Husband and I are both very good at "managing our charging" - but with joint checking account, debit card works best for us. That way I don't have to manage his charging or he mine - on-line banking lets us know the balance and avoid situations where he buys an expensive suit and I buy yet some more shoes in the same month.

I only use my credit card for car rentals and emergencies. Everything else is paid in cash (usually via debit cards). I like the control it gives me. If I have the money in the account, I buy it. If I don't, I don't. I also don't put all my paycheck into the checking account at once. I move it in stages so that I have to think before I buy something unplanned.

OK, I guess I now understand why some people like the debit cards -- it just doesn't make sense to me.

Gee, Patrick, that sounds a bit patronizing. I have eliminated credit cards and my husband and I recently made a switch to no credit cards in an effort to simplify, not because we don't have enough common sense to manage our money. My time is money, as I currently run two businesses. Not having to worry about statements and bills for my personal or business spending makes things easier all the way around. For both personal and business we use debit cards with miles. Everything is on one statement, easily exported to Quickbooks. My bookkeeper is happier and I have an instant and immediate handle on what is going where. It has nothing to do with spending until the card is denied or not being able to budget funds.

we're in our late twenties and are still climbing out of credit card debt leftover from our early 20's, so now that we're on track, we don't spend money we don't have- pay cash (debit) for everything unless it's an emergency or a really big purchase.

here today, then I certainly wasn't talking about you -- you offer some reasons valid for you. Perhaps my post was "patronizing9quot; but I'm sorry I just don't "get9quot; someone saying, "if I go shopping with a debit card and there's only $500 in my checking account then I know that's all I can spend, but if I have only $500 in my checking account, I'm unable to figure out that with a credit card I still have to limit my purchases to that same amount. But I do realize that if a person is unable to control spending only the amount of money they have, then perhaps the debit card IS a good idea. But I do understand it. It's not unlike an alcoholic who can't stop with one drink. I can. Some can't control their spending and need help also.

Another thing to consider. Some can not get or no longer can get a credit card for one reason or another. Their only option is the debit card or carry a wad of cash. I will not carry the debit card. Don't like the "credit9quot; feature offered with no pin required being attached to my bank account. I like the buffer a credit card provides since an unauthorized transaction is only against a credit line. I will use the old ATM card because of the pin requirement.

Neo - I think you meant me.

I have a VISA/Debit/ATM card. I disabled the VISA portion of the card because if lost, someone could empty out my checking account using the VISA portion without having to use a PIN. Also, when the VISA was activated, I used it in a couple of places where the charges were accidently run thru the machine twice. While I eventually got the duplicated debited charges from my checking account back, it was a pain in the arse getting it done.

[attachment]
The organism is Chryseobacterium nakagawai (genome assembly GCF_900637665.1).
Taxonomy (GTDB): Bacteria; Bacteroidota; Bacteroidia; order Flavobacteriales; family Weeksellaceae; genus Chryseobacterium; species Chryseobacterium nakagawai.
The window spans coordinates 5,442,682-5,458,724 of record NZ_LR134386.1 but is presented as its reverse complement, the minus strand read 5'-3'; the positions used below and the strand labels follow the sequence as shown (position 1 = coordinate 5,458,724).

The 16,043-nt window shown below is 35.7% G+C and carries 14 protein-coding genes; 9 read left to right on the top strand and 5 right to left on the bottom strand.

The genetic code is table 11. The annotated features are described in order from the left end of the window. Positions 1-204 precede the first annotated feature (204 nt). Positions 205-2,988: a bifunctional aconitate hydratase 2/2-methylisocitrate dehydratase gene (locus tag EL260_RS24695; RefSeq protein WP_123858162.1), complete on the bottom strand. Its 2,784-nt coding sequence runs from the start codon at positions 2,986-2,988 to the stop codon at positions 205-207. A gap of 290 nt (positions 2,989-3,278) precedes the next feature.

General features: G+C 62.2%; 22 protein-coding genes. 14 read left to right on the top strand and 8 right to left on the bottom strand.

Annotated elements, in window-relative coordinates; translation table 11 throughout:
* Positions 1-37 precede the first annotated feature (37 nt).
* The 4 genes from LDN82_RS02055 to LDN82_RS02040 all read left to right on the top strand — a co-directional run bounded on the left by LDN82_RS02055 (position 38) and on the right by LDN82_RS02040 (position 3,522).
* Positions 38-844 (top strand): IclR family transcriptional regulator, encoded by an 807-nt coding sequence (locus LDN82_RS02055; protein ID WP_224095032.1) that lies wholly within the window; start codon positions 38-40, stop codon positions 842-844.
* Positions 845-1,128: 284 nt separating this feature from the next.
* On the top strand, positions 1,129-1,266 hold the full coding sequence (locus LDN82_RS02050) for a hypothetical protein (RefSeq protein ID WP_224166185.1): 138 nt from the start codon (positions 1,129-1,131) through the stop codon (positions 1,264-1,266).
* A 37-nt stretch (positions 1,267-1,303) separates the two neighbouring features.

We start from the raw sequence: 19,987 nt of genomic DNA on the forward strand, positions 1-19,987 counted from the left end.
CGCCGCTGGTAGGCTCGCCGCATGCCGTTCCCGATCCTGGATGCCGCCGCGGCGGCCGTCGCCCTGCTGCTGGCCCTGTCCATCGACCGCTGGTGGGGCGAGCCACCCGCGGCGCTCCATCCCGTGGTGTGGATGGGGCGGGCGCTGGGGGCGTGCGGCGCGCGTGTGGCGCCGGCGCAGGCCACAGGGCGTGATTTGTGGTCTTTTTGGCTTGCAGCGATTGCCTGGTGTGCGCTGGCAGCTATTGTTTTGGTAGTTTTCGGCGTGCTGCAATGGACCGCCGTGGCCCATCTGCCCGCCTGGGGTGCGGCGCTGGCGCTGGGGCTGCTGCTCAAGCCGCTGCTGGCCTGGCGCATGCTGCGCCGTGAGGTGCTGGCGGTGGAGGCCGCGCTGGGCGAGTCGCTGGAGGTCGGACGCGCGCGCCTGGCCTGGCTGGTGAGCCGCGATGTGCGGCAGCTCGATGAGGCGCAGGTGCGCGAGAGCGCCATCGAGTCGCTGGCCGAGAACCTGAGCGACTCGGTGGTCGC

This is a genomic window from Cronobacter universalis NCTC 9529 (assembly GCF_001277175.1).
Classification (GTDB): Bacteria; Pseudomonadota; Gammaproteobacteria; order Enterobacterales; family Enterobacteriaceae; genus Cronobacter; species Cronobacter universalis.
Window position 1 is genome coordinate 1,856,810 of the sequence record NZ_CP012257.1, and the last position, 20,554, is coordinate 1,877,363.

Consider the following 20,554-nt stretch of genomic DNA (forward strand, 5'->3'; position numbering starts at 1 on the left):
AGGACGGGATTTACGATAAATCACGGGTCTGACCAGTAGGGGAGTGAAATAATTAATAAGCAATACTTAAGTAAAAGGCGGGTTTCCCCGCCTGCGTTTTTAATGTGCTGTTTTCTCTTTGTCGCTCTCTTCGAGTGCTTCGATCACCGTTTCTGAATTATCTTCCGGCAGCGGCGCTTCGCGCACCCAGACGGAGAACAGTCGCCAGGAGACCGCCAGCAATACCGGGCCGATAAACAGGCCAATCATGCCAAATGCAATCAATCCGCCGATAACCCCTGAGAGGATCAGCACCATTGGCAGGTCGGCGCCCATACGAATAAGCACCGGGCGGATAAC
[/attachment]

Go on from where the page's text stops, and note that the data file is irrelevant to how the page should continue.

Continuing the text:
Then you have an ATM card. Why not refuse the Visa debit card entirely and just ask the financial institution for The ATM card, that is what I did. Its used only at an ATM. Never for point of sales transactions. I use my credit cards same as most use a debit card, you are doing this when you pay in full each billing cycle.

NeoPatrick - I am fairly good at math and my memory has not started to fade yet. But between bills paid from checking account, purchases and cash withdrawels, husband and I have perhaps 40-50 transactions per month from checking account.

Gail, forgive me, but I guess that's the point I don't get. I think one of the things I don't like about debit cards is that you need to remember every transaction and go home and record it in your check book, to make sure you don't overdraw before a monthly deposit is made or base it on the day of the month of an automatic payment from the checking account. With all your monthly numbers, I'd think that would drive ME crazy, keeping track of the timing of it all.

Plus, I don't get why you'd have to remember to tell your husband how much you spent on the credit cards today, but you don't have to remember how much you spent on your debit cards. What's the difference? Assuming you have a computer you can also check either one anytime on line if you really forget.

Some people do things one way, and some people do things the other way. That's what makes the world go round. Rent a car with debit card no credit check

"Some people do things one way, and some people do things the other way. That's what makes the world go round."

Also what some people don't "get9quot; is that some of us are curious why people do things a certain way. I'm curious why people find it "easier9quot; to use a debit card rather than a credit card. That's why I keep saying "what am I missing?" Several have explained reasons why debit cards work for them. Perhaps I'll learn somehing I've missed. Is that a bad thing?

Well said Budman & ipod_robbie.

Neo - I understand your confusion.. maybe this will help.

NeoPatrick - I no longer keep a paper checkbook, do not write down anything - it is all on-line. I print it out so I can have a paper copy, but I am even considering stopping that as well. So when I log on, there is the exact amount I have in my account. It is easy to log on and stop in at the Fodorites Lounge at the same time.